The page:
I was that mum only eight months ago. I had my gorgeous girl on the 15th of February 2019, and after a twenty-two hour labour we were both exhausted.
“Okay, time to feed her,” said the midwife. Ok, yes. Breastfeed. Should be easy enough right? I just gave birth so of course this will be easy in comparison! Latch baby on. Ouch. Try again. Nothing. Hand express (get yourself milked by two midwives at 3am). 0.2ml. Feed baby. Ouch. Repeat. One nurse told me I would just end up putting her on formula because my milk output was so low. Knowing what I know now, it actually wasn’t low! It was because we had a traumatic birth, blood loss and a poor latch.
Sadly, there really isn’t a lot of support for new mums. Breastfeeding was the one thing throughout my pregnancy that I was committed to doing. I joined all the breastfeeding Facebook pages, attended all the breastfeeding classes, bought all the nursing pads, haaka, hospital grade pump and bottles shaped like a boob (just in case of course).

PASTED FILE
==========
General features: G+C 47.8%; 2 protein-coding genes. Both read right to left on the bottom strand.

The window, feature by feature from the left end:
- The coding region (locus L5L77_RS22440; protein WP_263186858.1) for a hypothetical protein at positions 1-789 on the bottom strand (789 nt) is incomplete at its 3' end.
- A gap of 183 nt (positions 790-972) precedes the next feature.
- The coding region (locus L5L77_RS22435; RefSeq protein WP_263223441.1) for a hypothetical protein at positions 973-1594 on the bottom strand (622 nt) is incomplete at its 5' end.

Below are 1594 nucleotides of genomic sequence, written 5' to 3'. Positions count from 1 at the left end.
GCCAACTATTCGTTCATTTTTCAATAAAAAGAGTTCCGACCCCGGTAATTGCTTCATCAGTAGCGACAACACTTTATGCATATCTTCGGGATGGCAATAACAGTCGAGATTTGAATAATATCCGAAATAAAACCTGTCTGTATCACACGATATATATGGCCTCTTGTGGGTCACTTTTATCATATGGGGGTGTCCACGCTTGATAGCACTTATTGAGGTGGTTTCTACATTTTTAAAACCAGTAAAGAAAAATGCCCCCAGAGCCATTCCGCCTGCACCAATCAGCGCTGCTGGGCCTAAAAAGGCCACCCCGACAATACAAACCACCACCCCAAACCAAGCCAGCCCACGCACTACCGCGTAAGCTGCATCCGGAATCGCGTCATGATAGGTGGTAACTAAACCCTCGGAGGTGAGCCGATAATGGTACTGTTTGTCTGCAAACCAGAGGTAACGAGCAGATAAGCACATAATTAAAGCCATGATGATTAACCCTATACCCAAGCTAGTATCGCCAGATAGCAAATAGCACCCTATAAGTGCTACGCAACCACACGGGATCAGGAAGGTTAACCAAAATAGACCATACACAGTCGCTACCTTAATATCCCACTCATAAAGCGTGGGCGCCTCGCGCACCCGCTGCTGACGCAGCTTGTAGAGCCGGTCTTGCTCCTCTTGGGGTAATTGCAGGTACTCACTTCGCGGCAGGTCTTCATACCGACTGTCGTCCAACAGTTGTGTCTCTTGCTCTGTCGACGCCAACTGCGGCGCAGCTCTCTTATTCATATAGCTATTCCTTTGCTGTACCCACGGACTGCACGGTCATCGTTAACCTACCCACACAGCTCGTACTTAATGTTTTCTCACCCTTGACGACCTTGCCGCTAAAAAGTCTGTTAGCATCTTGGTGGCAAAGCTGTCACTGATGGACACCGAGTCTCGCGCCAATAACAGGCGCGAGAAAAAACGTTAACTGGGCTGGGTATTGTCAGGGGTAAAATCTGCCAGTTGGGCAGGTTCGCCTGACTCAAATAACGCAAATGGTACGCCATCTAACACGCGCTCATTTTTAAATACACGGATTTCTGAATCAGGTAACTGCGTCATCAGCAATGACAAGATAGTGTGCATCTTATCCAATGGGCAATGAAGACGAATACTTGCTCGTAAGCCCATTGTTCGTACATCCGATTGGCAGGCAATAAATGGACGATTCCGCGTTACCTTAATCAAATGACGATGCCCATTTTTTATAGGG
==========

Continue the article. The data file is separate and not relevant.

So, when I had my baby girl and breastfeeding didn’t come easily I was devastated and broken, but determined. I made a goal to feed her for a week. After losing more than 10% of her body weight in the hospital, we were only allowed to be discharged once we agreed to a strict feeding plan of breastfeed, top up feed, pump and repeat. So I would feed my newborn for 30 minutes, top up approximately 20-30mls of expressed milk or formula, then pump for 30 minutes. If you have ever had a newborn, you can probably appreciate that once that whole exercise was completed we were back to step 1 again. Add all the washing of bottles and pump parts and pumping at midnight/3am/6am, I honeslty felt defeated. I even asked my husband, “Why am I doing all this? I may as well just bottle feed her.” He told me that I had made it this far and just to give it another week – he knew how important breastfeeding was for me.